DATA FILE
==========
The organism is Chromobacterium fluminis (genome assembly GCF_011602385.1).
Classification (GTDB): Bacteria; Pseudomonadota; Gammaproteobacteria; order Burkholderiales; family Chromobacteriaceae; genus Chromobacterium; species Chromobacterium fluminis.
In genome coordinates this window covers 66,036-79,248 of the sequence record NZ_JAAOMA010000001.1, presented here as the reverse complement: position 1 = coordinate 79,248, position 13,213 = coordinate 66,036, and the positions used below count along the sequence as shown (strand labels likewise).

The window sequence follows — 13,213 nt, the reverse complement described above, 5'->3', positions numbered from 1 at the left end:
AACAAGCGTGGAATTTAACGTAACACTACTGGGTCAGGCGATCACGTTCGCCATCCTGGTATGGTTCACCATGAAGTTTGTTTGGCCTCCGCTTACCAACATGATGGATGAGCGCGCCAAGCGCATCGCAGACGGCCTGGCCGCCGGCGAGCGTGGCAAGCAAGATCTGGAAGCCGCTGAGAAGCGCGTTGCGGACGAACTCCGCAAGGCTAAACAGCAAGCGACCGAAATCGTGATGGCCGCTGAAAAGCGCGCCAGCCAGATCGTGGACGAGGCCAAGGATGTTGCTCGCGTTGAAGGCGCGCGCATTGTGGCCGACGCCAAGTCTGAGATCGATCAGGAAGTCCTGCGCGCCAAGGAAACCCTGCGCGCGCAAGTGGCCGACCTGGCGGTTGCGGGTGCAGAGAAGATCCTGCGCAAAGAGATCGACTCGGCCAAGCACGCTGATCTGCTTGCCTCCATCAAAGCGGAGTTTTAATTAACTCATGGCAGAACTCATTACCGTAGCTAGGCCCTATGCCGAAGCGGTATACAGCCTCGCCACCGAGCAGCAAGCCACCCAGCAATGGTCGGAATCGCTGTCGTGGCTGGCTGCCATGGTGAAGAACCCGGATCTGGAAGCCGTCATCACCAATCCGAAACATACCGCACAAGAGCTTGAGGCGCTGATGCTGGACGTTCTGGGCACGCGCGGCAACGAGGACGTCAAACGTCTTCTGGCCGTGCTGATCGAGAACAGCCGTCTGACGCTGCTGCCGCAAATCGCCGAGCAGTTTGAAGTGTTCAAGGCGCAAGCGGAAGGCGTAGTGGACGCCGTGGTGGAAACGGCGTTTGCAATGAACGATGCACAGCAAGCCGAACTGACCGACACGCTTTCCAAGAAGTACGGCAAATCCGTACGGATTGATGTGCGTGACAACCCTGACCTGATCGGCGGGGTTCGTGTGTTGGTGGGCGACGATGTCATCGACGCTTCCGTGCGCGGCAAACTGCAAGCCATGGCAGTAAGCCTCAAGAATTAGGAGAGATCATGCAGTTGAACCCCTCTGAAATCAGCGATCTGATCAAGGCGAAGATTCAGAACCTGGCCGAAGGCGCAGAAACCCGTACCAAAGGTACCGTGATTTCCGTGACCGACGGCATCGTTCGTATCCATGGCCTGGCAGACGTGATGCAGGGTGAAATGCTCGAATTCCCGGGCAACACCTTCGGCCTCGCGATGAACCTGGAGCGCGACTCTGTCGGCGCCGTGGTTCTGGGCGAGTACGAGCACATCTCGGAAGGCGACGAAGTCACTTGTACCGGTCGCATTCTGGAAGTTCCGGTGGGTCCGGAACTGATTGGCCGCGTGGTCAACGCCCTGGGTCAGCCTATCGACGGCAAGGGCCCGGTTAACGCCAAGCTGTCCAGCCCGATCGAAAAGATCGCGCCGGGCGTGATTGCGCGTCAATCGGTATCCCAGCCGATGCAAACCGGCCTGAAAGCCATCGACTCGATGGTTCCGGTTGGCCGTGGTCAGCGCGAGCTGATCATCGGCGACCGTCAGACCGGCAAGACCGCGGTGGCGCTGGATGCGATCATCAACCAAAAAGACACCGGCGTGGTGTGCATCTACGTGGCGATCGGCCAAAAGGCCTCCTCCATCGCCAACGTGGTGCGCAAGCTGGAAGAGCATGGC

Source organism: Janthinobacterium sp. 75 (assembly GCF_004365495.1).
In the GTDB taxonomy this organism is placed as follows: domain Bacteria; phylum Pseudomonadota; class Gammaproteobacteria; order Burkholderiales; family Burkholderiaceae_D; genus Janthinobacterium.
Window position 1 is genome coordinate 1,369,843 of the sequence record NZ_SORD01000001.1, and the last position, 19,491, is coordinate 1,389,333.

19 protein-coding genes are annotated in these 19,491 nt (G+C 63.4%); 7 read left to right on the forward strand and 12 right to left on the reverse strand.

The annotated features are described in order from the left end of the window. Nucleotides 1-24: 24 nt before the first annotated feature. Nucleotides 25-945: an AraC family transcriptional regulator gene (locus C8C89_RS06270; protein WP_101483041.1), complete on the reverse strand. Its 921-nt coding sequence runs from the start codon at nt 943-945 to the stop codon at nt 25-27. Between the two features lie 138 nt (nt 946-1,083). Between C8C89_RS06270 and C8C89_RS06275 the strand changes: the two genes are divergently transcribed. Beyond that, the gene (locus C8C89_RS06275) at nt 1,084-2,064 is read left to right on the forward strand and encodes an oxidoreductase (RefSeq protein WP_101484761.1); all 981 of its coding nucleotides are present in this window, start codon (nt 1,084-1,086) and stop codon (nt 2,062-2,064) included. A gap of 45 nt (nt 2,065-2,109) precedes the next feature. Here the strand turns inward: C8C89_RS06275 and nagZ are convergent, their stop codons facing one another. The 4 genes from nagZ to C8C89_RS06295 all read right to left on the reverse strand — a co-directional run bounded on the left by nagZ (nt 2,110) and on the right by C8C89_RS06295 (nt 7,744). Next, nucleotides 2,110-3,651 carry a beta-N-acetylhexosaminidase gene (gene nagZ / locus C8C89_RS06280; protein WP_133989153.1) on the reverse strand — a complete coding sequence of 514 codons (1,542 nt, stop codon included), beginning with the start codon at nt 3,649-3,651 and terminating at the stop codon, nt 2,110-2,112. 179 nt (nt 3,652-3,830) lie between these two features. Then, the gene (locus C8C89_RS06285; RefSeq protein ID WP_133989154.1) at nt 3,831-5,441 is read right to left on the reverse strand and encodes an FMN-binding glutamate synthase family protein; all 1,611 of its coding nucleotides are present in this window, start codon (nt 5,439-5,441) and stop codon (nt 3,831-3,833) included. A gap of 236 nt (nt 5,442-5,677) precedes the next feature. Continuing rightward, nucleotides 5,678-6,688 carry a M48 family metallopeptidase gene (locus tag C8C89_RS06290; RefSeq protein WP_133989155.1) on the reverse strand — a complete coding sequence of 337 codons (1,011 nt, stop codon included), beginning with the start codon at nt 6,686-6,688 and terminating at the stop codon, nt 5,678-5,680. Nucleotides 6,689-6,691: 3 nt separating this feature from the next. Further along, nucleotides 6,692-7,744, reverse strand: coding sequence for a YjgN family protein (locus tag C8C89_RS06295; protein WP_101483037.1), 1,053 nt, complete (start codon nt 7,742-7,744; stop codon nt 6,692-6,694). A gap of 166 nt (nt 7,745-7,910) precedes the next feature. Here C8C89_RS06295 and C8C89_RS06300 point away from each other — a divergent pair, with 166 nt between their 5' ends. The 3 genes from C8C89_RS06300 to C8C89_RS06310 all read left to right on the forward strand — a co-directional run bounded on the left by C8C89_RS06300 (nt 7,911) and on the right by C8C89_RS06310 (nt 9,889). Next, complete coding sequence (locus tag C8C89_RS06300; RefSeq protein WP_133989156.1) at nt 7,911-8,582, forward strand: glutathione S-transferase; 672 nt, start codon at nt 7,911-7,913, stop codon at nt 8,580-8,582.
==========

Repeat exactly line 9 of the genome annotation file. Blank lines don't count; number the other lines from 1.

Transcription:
19 protein-coding genes are annotated in these 19,491 nt (G+C 63.4%); 7 read left to right on the forward strand and 12 right to left on the reverse strand.